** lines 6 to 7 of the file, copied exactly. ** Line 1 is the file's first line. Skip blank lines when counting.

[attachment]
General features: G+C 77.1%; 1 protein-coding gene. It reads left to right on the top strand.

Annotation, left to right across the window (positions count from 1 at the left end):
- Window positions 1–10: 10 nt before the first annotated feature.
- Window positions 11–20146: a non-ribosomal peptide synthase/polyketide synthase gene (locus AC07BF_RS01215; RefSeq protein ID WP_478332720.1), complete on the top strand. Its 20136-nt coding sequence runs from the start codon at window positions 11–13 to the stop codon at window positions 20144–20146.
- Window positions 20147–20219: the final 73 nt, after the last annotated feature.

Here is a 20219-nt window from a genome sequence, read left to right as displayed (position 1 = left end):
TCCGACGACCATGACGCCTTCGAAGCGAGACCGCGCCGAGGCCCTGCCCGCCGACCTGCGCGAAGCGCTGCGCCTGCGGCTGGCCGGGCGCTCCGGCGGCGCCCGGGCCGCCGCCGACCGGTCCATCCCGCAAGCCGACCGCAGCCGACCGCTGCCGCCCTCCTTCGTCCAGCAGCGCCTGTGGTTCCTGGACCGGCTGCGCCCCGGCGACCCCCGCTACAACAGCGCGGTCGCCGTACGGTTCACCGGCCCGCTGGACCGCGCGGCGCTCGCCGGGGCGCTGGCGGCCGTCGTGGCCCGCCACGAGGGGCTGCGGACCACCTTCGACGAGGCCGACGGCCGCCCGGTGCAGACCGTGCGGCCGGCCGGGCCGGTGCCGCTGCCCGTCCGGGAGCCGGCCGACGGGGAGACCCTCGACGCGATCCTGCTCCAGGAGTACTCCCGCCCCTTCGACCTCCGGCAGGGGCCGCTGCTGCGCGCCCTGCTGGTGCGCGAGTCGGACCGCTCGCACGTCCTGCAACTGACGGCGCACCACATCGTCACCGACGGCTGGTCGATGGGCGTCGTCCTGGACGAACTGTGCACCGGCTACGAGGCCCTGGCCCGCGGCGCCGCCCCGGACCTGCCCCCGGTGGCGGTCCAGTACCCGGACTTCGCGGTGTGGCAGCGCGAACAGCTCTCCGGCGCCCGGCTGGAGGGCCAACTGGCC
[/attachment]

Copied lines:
Here is a 20219-nt window from a genome sequence, read left to right as displayed (position 1 = left end):
TCCGACGACCATGACGCCTTCGAAGCGAGACCGCGCCGAGGCCCTGCCCGCCGACCTGCGCGAAGCGCTGCGCCTGCGGCTGGCCGGGCGCTCCGGCGGCGCCCGGGCCGCCGCCGACCGGTCCATCCCGCAAGCCGACCGCAGCCGACCGCTGCCGCCCTCCTTCGTCCAGCAGCGCCTGTGGTTCCTGGACCGGCTGCGCCCCGGCGACCCCCGCTACAACAGCGCGGTCGCCGTACGGTTCACCGGCCCGCTGGACCGCGCGGCGCTCGCCGGGGCGCTGGCGGCCGTCGTGGCCCGCCACGAGGGGCTGCGGACCACCTTCGACGAGGCCGACGGCCGCCCGGTGCAGACCGTGCGGCCGGCCGGGCCGGTGCCGCTGCCCGTCCGGGAGCCGGCCGACGGGGAGACCCTCGACGCGATCCTGCTCCAGGAGTACTCCCGCCCCTTCGACCTCCGGCAGGGGCCGCTGCTGCGCGCCCTGCTGGTGCGCGAGTCGGACCGCTCGCACGTCCTGCAACTGACGGCGCACCACATCGTCACCGACGGCTGGTCGATGGGCGTCGTCCTGGACGAACTGTGCACCGGCTACGAGGCCCTGGCCCGCGGCGCCGCCCCGGACCTGCCCCCGGTGGCGGTCCAGTACCCGGACTTCGCGGTGTGGCAGCGCGAACAGCTCTCCGGCGCCCGGCTGGAGGGCCAACTGGCC